Curt also has also seen “a Brown Creeper in the backyard lately. We’ve seen him infrequently for the last two weeks, but I have not gotten a usable photo, yet. We usually see them a few times in the winter and very rarely in the summer. Just a single bird, doing his thing of hopping up a tree then then moving on to the next. I wonder if he might be picking up some of the Nuthatch or Chickadee stashed tidbits. He likes the Juniper tree but ignores the suet.”

“We have a large Juniper growing just off the deck. This tree has grown up under the Ponderosas and is at least 25 feet tall, but pretty leggy. The suet feeder hangs on the trunk of this tree. This tree is female and is where we see the Townsend’s Solitaire (unusual for my yard). Many Junipers grow near the front or Perry Park in the small open space along Plum Creek and the pond as well as on both Sandstone and Haystack Ranches. We also see solitaires uphill from our house on the trail toward Bear Creek, which has more Junipers on its hillsides. There are many solitaires in the area, just not usually at our house.  It is nice to have them around!”

Solitaires arrive from the high country in mid-fall and set up winter territories around berry-laden trees, particularly Rocky Mountain Junipers. Their territorial behavior includes that fluty song, a piercing whistle, and lots of chasing of other solitaires. Hugh and Urling have counted as many as half a dozen on the hillsides near them. Their songs seem now to have given way to the whistles, which they hear regularly. Often solitaires move into the city, probably when they can’t find enough berries on the wild junipers.

Yellow-Bellied Sapsucker
Townsend's Solitaire on tree branch

On Nov. 13, Tom and Dominique Loucks “watched the Leopold story last night with Audubon on Zoom—what a story and how well told it was!

Tom added, “We have Bushtits for the first time this Fall, today at the feeder.” He also sent us a photo of a Pine Siskin.

Pine Siskin on feeder

Then, some missing species. Bea Weaver says that “For the 10 years that I have been feeding backyard birds, a huge flock (over 100) of Red-winged Blackbirds has gorged themselves at my hopper feeder in the winter. They perch in the trees surrounding it, making a loud racket with their calls. This winter—NOTHING!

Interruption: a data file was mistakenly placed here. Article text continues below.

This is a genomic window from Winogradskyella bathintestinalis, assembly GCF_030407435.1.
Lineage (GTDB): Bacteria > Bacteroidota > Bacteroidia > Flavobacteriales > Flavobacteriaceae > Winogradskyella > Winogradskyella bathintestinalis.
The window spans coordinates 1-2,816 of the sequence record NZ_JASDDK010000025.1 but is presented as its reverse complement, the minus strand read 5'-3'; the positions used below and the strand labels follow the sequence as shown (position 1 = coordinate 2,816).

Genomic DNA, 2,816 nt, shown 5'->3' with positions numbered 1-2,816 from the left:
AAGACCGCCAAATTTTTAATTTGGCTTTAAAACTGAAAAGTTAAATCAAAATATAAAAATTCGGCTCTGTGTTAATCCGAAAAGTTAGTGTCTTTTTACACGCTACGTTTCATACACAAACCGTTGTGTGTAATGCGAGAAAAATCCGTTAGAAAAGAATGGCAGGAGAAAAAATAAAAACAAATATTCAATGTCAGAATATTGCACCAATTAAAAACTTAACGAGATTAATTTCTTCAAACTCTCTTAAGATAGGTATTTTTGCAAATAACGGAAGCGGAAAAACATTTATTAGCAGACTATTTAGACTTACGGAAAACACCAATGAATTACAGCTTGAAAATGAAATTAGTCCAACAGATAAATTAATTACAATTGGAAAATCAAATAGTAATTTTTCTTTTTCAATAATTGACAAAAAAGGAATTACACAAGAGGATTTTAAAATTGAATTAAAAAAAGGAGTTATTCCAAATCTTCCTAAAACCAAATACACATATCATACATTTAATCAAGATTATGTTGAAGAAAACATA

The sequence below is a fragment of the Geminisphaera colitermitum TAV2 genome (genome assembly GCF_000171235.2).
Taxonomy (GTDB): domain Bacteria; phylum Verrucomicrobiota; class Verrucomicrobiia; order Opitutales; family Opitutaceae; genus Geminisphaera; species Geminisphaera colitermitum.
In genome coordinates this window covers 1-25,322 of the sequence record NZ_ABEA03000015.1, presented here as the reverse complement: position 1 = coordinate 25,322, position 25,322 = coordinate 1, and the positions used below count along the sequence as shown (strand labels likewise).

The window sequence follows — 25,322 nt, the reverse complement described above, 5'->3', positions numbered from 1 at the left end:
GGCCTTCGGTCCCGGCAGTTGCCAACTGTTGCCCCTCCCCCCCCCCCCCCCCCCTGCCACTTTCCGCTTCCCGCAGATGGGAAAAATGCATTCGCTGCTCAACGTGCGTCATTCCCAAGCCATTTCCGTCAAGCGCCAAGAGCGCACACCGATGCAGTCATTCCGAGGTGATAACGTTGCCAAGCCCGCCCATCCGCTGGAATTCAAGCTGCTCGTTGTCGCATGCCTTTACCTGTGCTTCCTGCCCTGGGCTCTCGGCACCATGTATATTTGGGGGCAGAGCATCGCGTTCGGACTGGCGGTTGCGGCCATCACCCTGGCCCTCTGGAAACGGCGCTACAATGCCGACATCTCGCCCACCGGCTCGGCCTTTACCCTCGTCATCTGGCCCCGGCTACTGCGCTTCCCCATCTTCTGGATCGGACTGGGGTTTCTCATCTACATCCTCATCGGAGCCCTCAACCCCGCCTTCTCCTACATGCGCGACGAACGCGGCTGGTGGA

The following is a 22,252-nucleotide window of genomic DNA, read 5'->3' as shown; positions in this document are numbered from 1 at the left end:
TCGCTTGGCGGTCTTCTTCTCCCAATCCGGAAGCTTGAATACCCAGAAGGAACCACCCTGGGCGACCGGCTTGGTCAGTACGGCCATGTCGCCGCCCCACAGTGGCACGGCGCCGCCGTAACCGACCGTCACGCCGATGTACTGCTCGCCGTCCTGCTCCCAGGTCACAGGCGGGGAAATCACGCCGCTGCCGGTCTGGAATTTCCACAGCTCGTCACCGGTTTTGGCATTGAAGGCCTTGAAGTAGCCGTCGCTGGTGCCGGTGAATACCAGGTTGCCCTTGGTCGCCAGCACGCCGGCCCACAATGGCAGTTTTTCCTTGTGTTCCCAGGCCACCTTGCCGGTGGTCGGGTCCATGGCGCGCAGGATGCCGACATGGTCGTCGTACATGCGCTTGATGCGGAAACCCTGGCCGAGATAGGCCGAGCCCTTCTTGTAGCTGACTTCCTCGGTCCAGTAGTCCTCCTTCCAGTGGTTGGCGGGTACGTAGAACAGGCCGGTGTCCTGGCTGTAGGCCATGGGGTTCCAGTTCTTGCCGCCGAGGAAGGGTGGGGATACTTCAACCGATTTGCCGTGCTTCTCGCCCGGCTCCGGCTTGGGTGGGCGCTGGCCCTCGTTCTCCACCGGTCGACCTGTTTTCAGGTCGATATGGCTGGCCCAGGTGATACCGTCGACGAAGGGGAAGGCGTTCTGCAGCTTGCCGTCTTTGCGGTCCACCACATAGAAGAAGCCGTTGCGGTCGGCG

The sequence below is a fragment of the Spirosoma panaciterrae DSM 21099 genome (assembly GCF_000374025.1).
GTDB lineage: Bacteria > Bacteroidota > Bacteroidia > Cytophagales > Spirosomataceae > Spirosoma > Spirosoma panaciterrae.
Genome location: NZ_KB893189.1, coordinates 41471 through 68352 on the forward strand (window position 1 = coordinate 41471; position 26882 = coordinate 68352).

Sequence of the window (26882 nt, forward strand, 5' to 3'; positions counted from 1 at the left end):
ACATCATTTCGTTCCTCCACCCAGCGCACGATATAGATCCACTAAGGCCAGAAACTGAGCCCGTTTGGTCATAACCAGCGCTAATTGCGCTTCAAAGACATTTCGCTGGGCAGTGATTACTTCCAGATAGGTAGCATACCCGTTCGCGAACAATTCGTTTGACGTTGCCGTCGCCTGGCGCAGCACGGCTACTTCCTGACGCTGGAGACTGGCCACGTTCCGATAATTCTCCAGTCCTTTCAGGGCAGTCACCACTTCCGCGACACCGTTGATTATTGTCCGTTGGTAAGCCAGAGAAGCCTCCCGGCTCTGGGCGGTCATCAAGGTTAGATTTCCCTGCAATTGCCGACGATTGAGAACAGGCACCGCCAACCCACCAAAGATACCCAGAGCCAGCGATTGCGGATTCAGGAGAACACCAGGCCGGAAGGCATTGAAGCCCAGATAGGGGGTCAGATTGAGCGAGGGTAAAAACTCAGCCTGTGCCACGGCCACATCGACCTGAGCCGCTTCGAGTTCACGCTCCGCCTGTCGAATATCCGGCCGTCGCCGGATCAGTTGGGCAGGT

“The nearby wetland is pretty dry, with the water being down about 3 feet, I suspect this is the reason. They have gone somewhere else for a better habitat.  I thought they were pests, but now I miss them!”

Flavia Hoefler, in Denver, asked, “Have other people in the Front Range observed finch die offs this year?  Symptoms do not match mycoplasmal conjunctivitis and most closely match symptoms of trichomoniasis, which I have read affects other varieties of wild finches (goldfinches, purple finches). I have several times removed all food for 2-3 week periods and sterilized feeders, but the same symptoms have returned as soon as the finches figure out food is back. Might there be a culprit carrier in the Eurasian collared doves that are in their second year in my area?”

No one else has sent such reports to Denver Audubon, although eBird or FeederWatch may have some. FeederWatch (from National Audubon) asks specifically about whether people see eye disease among birds. If you’re not familiar with FeederWatch, check it out. People report birds at their feeders from November to April, once a week or less often. It provides some good scientific data about bird populations — at least those birds that come to feeders.

Your contributions write this column. Thanks to all who send in these intriguing reports. Send a note or post card to P.O. Box 584, Franktown 80116, or Email Hugh Kingery at